I welcome the Mayor's announcement that more housing will be made available to those on lower incomes, but let's do the same with PPI. Whether housing costs are going on a mortgage, rent or a combination of the two, consumers need access to a financial safety net. Insurers must adapt their policies and help everyone keep their homes in times of economic uncertainty.
Braintree, Essex (PRWEB) March 13, 2009
Insurers and lenders must broaden their Payment Protection Insurance portfolio and offer policies for people involved in low-cost home ownership schemes says PPI lobbyist Sara-Ann Burgess from specialist firm, Burgesses.
Her call coincides with a recent announcement from the Mayor of London, Boris Johnson, who pledged to regenerate five estates in the capital and create 1500 new affordable homes. Tenants will pay subsidised rents for the first six months and then be given the option to buy their property at a discounted price.
Sara-Ann is concerned that very few PPI policies are available for people in low-cost home ownership agreements, despite them being on lower incomes and financially more vulnerable. She comments: "Because housing payments tend to be lower, there's a belief that tenants do not need access to a policy that will pay their monthly commitment - whether rent or rent and mortgage - if they lose their job, become sick or have an accident. However, people in these schemes probably have less spare cash and any savings they would have relied on to carry them through hard times have no doubt gone to lenders who now require greater deposits."
The Council of Mortgage Lenders confirms members require deposits as they believe borrows will have a greater commitment to the undertaking if they've put a stake in, at the beginning. "And this is why," counters Sara-Ann, "that PPI is all the more necessary. Those paying more money up front will have less as a contingency fund so they should have access to low-cost PPI policies to ensure continuation of housing payments if their circumstances change."
According to the Survey of English Housing just over 68% of the population are homeowners - five years ago this figure was 70%. Drivers behind this fall include; shortage of credit, falling house prices and a decline in secure long-term full-time employment. PPI pays benefits for up to a year if redundancy occurs, ensuring stability for both tenant and the Housing Association/developer. This is why Sara-Ann is calling for greater PPI support from lenders.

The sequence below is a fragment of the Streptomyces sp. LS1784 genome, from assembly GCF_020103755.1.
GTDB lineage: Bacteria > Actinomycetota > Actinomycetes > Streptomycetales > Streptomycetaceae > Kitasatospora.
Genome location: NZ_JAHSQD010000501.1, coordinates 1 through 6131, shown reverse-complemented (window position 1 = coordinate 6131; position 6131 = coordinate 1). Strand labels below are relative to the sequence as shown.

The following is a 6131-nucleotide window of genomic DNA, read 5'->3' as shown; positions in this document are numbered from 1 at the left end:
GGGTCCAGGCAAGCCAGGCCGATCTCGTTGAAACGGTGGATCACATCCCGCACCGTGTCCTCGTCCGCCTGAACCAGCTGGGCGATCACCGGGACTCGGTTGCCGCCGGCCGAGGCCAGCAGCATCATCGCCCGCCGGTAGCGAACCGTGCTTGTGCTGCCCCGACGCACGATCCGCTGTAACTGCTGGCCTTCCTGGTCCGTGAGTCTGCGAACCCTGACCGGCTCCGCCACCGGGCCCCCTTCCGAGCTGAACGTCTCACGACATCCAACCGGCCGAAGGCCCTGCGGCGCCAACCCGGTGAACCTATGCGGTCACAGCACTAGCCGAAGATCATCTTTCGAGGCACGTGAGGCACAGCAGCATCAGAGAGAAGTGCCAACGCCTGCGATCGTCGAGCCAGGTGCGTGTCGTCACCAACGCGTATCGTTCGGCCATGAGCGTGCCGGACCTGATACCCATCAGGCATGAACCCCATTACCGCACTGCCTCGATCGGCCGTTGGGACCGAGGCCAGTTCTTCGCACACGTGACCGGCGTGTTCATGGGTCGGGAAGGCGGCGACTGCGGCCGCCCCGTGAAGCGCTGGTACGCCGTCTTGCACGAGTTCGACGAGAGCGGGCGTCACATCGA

"The policy address the unemployment issue as it pays bills, relieving the financial pressure on tenants whilst they look for work, plus it reduces lenders' liabilities as borrowers are less likely to default their payments. The CML says reforms are needed to encourage lender participation in these schemes, but I'd like to see PPI added to the reform agenda. The Government-backed Homes and Committee Agency says 20,000 people sign up to low-cost housing schemes every year - I wonder how many realise PPI is available to them?"
In August last year, independent PPI provider, British Insurance was first to launch a shared ownership scheme policy, meeting monthly mortgage and rental payments if a salary is lost.
With low-cost housing schemes set to escalate, Sara-Ann would like to see more insurers follow suit and become more socially responsible.
She concludes: "I welcome the Mayor's announcement that more housing will be made available to those on lower incomes, but let's do the same with PPI. Whether housing costs are going on a mortgage, rent or a combination of the two, consumers need access to a financial safety net. Insurers must adapt their policies and help everyone keep their homes in times of economic uncertainty."
British Insurance charges £3.40 per £100 for unemployment cover, £3.90 for accident, sickness and unemployment protection and £1.90 per £100 for accident and sickness. A monthly premium of £17 would return PPI benefits of £500 a month (unemployment only option).